By now everyone knows that the curiosity of two Israeli psychologists – Daniel Kahnemann and Amos Tersky – about how people make decisions spawned an entirely new discipline: behavioral economics. Behavioral economics recognzes that we are not rational beings; we are influenced by irrelevant things and make inefficient decisions. Marketing research, being a study of consumer choices, has a lot to learn from this new discipline. Here, I will deal with just one aspect – getting a more accurate reading of consumers’ attitudes in survey contexts.
- Sequencing questions. One of the fascinating ways people make decisions when uncertain is to latch on to anything that is fresh in their mind. For example, if you start asking consumers whether something is more than or less than $100, their final estimate would be closer to $100 than to $20. If you start asking if the same thing is more or less than $20, their final estimate would be close to $20 than to $100. What is even more intriguing is that the initial number they are exposed to does not have to be related to the product in question. Even if you start saying that today’s temperature is 30 degrees and then ask them to estimate the price of a product, their estimate is likely to be closer to $30 (as long as they don’t know the price at all.) This phenomenon is called anchoring. So, in sequencing questions, make sure you have no question that reminds consumers of a number, prior to asking them to estimate something.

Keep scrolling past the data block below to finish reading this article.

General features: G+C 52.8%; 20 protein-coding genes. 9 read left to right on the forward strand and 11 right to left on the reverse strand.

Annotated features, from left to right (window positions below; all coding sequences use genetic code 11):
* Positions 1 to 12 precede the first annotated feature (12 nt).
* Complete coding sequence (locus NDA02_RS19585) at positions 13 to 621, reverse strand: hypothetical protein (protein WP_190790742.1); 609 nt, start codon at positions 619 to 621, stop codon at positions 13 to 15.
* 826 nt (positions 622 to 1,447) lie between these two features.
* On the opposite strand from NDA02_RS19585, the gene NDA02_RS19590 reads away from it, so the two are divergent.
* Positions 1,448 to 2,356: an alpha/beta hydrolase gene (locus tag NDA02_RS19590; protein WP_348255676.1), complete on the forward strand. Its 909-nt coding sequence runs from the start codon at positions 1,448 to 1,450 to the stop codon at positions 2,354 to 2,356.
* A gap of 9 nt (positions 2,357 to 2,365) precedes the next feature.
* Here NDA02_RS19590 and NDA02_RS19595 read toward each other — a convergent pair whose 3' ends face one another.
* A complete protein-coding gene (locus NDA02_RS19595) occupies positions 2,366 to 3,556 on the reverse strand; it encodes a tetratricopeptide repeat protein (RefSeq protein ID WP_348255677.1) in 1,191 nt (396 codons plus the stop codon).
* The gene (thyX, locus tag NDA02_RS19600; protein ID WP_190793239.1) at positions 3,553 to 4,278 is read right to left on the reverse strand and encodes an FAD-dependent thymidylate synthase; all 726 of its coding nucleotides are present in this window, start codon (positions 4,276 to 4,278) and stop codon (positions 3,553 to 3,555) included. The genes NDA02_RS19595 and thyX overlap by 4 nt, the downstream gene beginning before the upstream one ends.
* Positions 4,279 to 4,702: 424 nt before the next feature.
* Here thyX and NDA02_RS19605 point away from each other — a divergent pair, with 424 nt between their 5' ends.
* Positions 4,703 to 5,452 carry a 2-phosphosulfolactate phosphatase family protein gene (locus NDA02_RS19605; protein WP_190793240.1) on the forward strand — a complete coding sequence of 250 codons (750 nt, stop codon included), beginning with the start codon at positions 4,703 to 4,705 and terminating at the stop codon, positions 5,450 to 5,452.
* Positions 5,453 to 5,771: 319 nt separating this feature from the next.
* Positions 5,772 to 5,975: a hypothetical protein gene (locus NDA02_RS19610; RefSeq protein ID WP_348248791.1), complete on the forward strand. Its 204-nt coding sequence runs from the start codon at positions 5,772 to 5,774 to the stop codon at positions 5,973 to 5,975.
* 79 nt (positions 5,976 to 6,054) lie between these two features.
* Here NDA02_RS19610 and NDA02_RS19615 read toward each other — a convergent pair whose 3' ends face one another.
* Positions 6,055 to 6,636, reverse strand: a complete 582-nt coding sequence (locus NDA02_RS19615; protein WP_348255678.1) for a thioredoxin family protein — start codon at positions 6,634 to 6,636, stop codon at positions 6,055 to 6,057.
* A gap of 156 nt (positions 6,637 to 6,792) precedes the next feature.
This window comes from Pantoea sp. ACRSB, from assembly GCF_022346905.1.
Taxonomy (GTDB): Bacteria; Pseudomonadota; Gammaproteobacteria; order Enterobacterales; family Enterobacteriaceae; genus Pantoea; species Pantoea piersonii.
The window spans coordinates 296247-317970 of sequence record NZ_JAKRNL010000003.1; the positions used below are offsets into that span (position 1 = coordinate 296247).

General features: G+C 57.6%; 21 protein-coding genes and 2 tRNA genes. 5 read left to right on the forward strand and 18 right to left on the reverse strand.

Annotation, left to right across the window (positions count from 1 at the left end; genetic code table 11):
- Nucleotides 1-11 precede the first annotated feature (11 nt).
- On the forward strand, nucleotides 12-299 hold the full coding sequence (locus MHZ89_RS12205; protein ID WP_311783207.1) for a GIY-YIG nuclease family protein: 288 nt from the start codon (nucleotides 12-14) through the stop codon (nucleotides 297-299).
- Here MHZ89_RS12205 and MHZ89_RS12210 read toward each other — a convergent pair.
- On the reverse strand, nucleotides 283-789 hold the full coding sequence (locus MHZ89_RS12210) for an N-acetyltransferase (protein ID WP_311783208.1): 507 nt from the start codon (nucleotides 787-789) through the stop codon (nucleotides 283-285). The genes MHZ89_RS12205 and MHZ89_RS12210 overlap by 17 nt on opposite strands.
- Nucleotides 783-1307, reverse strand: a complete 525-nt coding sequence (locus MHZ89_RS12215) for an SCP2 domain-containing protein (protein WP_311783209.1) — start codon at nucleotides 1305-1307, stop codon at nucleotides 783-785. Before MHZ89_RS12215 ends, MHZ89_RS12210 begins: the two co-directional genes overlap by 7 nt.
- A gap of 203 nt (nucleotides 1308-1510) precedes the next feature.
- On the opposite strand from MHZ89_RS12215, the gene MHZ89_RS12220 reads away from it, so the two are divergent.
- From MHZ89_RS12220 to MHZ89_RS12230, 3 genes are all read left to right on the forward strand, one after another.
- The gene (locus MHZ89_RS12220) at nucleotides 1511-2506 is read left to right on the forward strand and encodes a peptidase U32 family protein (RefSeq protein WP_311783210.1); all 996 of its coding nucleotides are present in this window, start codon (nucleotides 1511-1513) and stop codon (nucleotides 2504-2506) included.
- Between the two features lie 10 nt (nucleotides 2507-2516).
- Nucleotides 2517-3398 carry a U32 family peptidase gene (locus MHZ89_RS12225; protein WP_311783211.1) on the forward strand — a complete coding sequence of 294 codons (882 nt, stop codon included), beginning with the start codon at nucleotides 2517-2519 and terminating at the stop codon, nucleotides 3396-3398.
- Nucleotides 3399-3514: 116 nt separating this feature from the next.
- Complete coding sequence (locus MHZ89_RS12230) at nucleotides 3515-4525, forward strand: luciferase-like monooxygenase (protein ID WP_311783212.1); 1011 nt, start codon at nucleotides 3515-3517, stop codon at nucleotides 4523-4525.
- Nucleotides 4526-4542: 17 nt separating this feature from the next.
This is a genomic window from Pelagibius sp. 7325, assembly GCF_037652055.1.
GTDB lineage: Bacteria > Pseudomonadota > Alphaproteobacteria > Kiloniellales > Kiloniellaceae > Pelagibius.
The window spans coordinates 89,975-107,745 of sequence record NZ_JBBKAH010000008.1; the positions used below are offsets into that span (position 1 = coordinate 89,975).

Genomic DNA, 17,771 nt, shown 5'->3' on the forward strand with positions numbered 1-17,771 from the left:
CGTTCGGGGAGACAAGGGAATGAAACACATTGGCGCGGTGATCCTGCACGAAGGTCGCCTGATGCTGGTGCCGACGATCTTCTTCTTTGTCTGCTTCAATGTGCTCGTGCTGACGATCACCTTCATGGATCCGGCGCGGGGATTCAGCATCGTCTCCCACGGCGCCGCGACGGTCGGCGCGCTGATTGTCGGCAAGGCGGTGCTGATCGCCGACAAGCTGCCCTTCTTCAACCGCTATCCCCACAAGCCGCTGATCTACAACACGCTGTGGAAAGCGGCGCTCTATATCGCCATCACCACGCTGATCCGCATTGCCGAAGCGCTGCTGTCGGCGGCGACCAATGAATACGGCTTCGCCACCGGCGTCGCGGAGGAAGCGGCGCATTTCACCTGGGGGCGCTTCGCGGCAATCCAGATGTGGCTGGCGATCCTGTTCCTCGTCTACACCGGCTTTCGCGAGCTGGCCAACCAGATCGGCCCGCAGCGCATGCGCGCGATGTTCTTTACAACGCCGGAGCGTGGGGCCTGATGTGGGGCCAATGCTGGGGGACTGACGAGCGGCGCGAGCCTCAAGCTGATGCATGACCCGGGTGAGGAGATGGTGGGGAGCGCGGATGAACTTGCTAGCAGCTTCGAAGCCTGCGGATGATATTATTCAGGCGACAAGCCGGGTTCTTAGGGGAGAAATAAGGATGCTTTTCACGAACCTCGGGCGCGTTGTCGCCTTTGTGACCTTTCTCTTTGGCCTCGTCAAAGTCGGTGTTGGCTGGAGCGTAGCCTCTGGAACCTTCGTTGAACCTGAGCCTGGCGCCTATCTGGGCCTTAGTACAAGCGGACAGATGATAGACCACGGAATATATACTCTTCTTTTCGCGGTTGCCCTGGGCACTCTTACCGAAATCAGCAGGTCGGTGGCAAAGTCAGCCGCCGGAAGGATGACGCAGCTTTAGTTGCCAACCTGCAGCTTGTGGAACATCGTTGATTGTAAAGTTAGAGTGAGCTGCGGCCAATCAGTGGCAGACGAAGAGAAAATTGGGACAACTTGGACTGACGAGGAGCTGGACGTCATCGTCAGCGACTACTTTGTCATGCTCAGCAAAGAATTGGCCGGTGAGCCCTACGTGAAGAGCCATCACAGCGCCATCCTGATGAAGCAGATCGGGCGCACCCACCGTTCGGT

- Wording questions. Apparently “half empty” and “half full” don’t mean the same thing to people. Consumers show a clear preference of 99% error-free documents to documents with 1% error rates, although they are exactly the same. A five percent discount for early payment has been found to be less effective than a 5% penalty for late registration. This is known as framing effect has implications for questionnaire wording. Be careful not to frame a question that would favor one response over another.
- Asking for preference and evaluations. You need consumers to compare two brands of jams to tell you which one they prefer and how they evaluate each one on different attributes. What researchers found was that the sequence made a difference. Asking for preference first elicited the “true preference,” while asking consumers to evaluate first turned them into critics and often changed their preference. This is called the priming So, if you need both preference and evaluation, consider asking preference question first.
This is a very short version of how behavioral economics can be of use in writing questionnaires. Obviously it is more nuanced than can be explained in a short blog. Books like Nudge, Predictably Irrational and Slow and Fast Thinking can provide more detailed information about how people actually make decisions, which can be extrapolated to writing questionnaires.
Chuck Chakrapani is President of Leger Analytics and Distinguished Visiting Professor, Ted Rogers School of Management.